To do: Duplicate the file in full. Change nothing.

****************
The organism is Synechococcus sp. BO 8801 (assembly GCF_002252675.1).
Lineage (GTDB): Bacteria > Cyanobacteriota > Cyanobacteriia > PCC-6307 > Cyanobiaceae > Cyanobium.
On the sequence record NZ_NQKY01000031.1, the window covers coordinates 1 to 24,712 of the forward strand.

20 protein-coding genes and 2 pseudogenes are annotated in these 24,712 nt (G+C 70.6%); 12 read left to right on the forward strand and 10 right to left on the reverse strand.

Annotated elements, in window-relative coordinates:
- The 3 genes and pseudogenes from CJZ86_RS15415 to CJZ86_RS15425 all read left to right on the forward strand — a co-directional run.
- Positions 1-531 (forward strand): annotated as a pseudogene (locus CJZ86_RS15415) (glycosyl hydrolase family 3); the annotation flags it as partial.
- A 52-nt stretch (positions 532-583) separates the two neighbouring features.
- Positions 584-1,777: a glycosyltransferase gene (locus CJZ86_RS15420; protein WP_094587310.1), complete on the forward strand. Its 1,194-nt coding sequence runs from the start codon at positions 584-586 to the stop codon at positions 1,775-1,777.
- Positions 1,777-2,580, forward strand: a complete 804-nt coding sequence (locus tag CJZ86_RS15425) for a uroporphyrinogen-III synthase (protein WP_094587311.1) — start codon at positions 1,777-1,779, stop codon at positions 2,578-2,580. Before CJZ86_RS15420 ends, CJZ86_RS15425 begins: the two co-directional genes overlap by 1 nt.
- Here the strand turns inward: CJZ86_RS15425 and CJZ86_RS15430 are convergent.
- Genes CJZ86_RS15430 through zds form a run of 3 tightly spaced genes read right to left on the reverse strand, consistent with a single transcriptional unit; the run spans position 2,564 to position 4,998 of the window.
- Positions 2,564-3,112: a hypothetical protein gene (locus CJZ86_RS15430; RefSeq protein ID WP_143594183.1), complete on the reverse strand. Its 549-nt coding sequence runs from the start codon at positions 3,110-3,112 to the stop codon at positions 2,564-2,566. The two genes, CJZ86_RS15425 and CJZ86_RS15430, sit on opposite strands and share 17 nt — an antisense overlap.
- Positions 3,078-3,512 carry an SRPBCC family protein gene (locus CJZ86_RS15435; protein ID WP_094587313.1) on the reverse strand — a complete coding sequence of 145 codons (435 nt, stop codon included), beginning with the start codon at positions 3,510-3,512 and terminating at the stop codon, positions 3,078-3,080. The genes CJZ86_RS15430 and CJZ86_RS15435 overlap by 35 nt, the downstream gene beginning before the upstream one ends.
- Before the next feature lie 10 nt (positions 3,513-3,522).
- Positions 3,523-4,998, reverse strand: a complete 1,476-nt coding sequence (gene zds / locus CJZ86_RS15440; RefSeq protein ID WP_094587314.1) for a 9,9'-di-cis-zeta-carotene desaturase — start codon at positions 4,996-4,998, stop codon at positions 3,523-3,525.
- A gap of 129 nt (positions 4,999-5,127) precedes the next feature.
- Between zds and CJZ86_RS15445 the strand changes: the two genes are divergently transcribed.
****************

The organism is Synechococcus sp. BO 8801 (assembly GCF_002252675.1).
Lineage (GTDB): Bacteria > Cyanobacteriota > Cyanobacteriia > PCC-6307 > Cyanobiaceae > Cyanobium.
On the sequence record NZ_NQKY01000031.1, the window covers coordinates 1 to 24,712 of the forward strand.

20 protein-coding genes and 2 pseudogenes are annotated in these 24,712 nt (G+C 70.6%); 12 read left to right on the forward strand and 10 right to left on the reverse strand.

Annotated elements, in window-relative coordinates:
- The 3 genes and pseudogenes from CJZ86_RS15415 to CJZ86_RS15425 all read left to right on the forward strand — a co-directional run.
- Positions 1-531 (forward strand): annotated as a pseudogene (locus CJZ86_RS15415) (glycosyl hydrolase family 3); the annotation flags it as partial.
- A 52-nt stretch (positions 532-583) separates the two neighbouring features.
- Positions 584-1,777: a glycosyltransferase gene (locus CJZ86_RS15420; protein WP_094587310.1), complete on the forward strand. Its 1,194-nt coding sequence runs from the start codon at positions 584-586 to the stop codon at positions 1,775-1,777.
- Positions 1,777-2,580, forward strand: a complete 804-nt coding sequence (locus tag CJZ86_RS15425) for a uroporphyrinogen-III synthase (protein WP_094587311.1) — start codon at positions 1,777-1,779, stop codon at positions 2,578-2,580. Before CJZ86_RS15420 ends, CJZ86_RS15425 begins: the two co-directional genes overlap by 1 nt.
- Here the strand turns inward: CJZ86_RS15425 and CJZ86_RS15430 are convergent.
- Genes CJZ86_RS15430 through zds form a run of 3 tightly spaced genes read right to left on the reverse strand, consistent with a single transcriptional unit; the run spans position 2,564 to position 4,998 of the window.
- Positions 2,564-3,112: a hypothetical protein gene (locus CJZ86_RS15430; RefSeq protein ID WP_143594183.1), complete on the reverse strand. Its 549-nt coding sequence runs from the start codon at positions 3,110-3,112 to the stop codon at positions 2,564-2,566. The two genes, CJZ86_RS15425 and CJZ86_RS15430, sit on opposite strands and share 17 nt — an antisense overlap.
- Positions 3,078-3,512 carry an SRPBCC family protein gene (locus CJZ86_RS15435; protein ID WP_094587313.1) on the reverse strand — a complete coding sequence of 145 codons (435 nt, stop codon included), beginning with the start codon at positions 3,510-3,512 and terminating at the stop codon, positions 3,078-3,080. The genes CJZ86_RS15430 and CJZ86_RS15435 overlap by 35 nt, the downstream gene beginning before the upstream one ends.
- Before the next feature lie 10 nt (positions 3,513-3,522).
- Positions 3,523-4,998, reverse strand: a complete 1,476-nt coding sequence (gene zds / locus CJZ86_RS15440; RefSeq protein ID WP_094587314.1) for a 9,9'-di-cis-zeta-carotene desaturase — start codon at positions 4,996-4,998, stop codon at positions 3,523-3,525.
- A gap of 129 nt (positions 4,999-5,127) precedes the next feature.
- Between zds and CJZ86_RS15445 the strand changes: the two genes are divergently transcribed.